The East Baton Rouge Parish School Board has a lot of nerve even contemplating a name change for Baton Rouge’s Robert E. Lee High School.

Let’s face it, many of the students whose educations are under the board’s charge would be hard-pressed to explain who Robert E. Lee was. One national survey found that a majority of 17-year-olds could not identify when the Civil War was fought. Could the results be better among a representative sample of the products of the East Baton Rouge system?

The board will consider changing the school’s official name from Robert E. Lee High School to Lee Magnet High School.

Although school literature refers to “Lee High” and the school’s mascot was changed more than a decade ago from Rebels to Patriots, official documents such as school report cards still give the full name, Robert E. Lee High. The proposed new name is a compromise that excises the famous Confederate general in a more palatable way.

Like the unwise campaign against Confederate monuments in New Orleans, this is another divisive debate launched in communities with much deeper problems than the delicate sensibilities of the students of today, who would be lucky to identify the dates of the war within 50 years of the fact.

In most of Lee’s lifetime, he was best-known as son of a famous hero of the American Revolution. That’s now overshadowed by retrospective moral judgment about Lee’s life.

The Lee High Rebels of 1959 were named by the white majority in town as civil rights was coming to the forefront of consciousness, just as many of New Orleans’ rebel monuments were erected as white supremacy was enshrined in law after Reconstruction. Streets near Lee High are named for other Confederate generals.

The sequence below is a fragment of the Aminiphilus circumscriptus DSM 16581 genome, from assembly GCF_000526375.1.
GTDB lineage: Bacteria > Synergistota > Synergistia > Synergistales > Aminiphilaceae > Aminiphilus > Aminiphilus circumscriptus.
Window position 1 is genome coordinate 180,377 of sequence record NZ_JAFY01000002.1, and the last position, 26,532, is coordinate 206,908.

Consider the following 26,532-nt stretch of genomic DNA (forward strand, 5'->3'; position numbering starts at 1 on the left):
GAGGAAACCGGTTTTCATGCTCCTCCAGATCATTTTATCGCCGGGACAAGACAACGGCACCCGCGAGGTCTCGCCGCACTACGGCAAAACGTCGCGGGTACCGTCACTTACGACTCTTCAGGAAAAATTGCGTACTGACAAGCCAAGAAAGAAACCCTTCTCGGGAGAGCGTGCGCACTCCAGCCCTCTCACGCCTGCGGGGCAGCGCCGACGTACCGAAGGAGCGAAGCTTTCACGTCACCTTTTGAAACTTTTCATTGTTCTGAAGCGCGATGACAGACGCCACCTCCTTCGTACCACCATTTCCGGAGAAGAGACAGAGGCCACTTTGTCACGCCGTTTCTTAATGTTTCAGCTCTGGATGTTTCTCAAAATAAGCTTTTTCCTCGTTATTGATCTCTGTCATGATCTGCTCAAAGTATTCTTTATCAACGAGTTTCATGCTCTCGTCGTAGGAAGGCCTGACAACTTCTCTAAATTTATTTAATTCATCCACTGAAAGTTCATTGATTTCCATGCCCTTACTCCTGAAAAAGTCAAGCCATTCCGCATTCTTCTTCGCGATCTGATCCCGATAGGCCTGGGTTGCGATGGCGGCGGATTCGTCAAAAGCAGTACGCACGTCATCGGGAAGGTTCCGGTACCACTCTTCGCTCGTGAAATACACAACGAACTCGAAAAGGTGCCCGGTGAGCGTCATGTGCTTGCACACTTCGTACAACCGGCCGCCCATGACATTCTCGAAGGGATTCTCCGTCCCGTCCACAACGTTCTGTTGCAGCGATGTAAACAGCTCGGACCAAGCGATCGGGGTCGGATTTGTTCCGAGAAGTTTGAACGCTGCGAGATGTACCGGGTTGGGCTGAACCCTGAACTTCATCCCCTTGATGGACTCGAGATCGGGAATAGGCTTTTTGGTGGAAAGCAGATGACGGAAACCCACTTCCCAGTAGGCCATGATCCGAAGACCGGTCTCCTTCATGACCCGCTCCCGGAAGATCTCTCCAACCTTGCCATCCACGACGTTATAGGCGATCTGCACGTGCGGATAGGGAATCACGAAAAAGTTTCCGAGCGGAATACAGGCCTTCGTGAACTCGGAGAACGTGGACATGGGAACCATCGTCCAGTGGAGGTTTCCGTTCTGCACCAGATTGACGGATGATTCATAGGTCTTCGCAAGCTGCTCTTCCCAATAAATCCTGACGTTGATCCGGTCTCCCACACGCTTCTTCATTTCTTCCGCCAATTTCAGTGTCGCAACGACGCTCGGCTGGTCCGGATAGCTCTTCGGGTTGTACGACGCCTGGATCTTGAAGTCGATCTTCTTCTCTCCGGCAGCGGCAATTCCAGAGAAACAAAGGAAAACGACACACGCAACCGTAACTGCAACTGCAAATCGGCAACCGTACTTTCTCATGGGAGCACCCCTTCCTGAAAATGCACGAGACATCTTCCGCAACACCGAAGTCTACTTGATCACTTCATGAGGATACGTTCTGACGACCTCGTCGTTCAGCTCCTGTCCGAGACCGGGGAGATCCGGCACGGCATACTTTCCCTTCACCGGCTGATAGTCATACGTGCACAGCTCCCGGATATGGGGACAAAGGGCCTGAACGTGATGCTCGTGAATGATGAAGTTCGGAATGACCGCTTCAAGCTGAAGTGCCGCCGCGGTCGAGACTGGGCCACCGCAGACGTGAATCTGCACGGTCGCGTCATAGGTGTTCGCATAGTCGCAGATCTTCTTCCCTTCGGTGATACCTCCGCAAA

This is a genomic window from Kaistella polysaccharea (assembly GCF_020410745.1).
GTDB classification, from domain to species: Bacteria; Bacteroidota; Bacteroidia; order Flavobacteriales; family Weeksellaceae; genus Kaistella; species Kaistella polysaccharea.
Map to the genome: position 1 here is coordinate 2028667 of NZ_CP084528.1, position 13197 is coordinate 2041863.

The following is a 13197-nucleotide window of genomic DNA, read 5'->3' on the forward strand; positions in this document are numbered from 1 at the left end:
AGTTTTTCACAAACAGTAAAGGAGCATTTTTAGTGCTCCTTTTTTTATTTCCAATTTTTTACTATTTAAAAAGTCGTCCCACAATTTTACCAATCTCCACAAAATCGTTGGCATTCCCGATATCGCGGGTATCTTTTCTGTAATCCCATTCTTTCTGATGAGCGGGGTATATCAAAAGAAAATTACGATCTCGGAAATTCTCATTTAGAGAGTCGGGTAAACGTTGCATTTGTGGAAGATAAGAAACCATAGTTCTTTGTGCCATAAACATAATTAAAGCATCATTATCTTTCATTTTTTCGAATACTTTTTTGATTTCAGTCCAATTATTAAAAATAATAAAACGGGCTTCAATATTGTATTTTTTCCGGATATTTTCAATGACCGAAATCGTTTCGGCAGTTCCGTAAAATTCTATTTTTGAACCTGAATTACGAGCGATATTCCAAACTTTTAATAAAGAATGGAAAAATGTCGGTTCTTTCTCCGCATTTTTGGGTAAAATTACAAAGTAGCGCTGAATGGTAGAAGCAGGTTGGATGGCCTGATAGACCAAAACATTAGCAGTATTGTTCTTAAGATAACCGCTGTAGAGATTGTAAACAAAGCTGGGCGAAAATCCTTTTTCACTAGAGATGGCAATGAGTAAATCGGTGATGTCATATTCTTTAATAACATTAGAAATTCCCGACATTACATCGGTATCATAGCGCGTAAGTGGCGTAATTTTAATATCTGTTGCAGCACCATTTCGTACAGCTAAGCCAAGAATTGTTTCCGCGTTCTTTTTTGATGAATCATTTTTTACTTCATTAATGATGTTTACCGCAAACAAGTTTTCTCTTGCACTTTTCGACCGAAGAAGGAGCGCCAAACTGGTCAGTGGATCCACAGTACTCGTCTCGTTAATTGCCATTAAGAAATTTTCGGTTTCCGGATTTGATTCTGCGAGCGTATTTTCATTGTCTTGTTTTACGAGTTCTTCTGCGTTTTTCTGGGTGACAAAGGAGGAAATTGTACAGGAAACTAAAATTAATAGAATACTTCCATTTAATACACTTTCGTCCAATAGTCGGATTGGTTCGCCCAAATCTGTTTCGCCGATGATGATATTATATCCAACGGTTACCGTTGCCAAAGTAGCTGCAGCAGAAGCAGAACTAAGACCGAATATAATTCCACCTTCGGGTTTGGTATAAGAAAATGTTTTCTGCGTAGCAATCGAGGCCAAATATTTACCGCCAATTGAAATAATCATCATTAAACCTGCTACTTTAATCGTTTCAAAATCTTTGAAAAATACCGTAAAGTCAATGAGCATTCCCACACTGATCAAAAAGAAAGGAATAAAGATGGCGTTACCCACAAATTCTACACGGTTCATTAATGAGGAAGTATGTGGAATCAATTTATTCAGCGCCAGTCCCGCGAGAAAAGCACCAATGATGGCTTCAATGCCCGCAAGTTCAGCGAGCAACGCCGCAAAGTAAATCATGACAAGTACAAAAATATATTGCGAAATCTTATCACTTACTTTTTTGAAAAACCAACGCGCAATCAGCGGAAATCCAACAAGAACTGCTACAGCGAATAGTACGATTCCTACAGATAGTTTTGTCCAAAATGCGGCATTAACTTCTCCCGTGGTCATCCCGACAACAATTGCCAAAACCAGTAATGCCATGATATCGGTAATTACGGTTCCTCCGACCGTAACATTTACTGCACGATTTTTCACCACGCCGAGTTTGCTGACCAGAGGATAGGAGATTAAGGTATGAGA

With Lee’s history of holding slaves, and then fighting for the Confederacy, the Lee legend is one of the most debated stories in American history. As a military commander he has few peers in history; he was known after the war as an advocate of national reconciliation.

In Michael Korda’s new biography, Lee’s complicated relationship with the cruelties of slavery is related, good and bad. The Army colonel’s profligate father-in-law left slaves to be freed after various conditions were met, but the estate was so mismanaged that it was the bane of Lee’s existence just before the war.

When war came, Lee might have disregarded the emancipation provisions of his father-in-law’s will, but at the end of 1862, he fulfilled them to the letter.

That’s a story that ought to be taught, because it shows the texture of historical events and reveals an insight into character of someone whose comments about slavery often were typical of his race and class in pre-war Virginia, but also differed with his peers on occasion.

A little knowledge is a dangerous thing: Gary Chambers, publisher of The Rouge Collection, read to the School Board a quote from Lee’s letters in which the general said blacks were better off as slaves than in Africa.

Chambers might have quoted similar sentiments from one Abraham Lincoln, who for years advocated transplanting black Americans into Liberia, or almost anywhere other than Illinois. Lincoln apparently held that view up to his White House days, even as he was evolving — to use President Barack Obama’s word on gay marriage — to a new position politically.

America had quite a long way to go in race relations in North and South in the 1800s, and well after. Lee High School has a lot to teach about its namesake, and the study of Lee’s life would benefit students of all races and classes.

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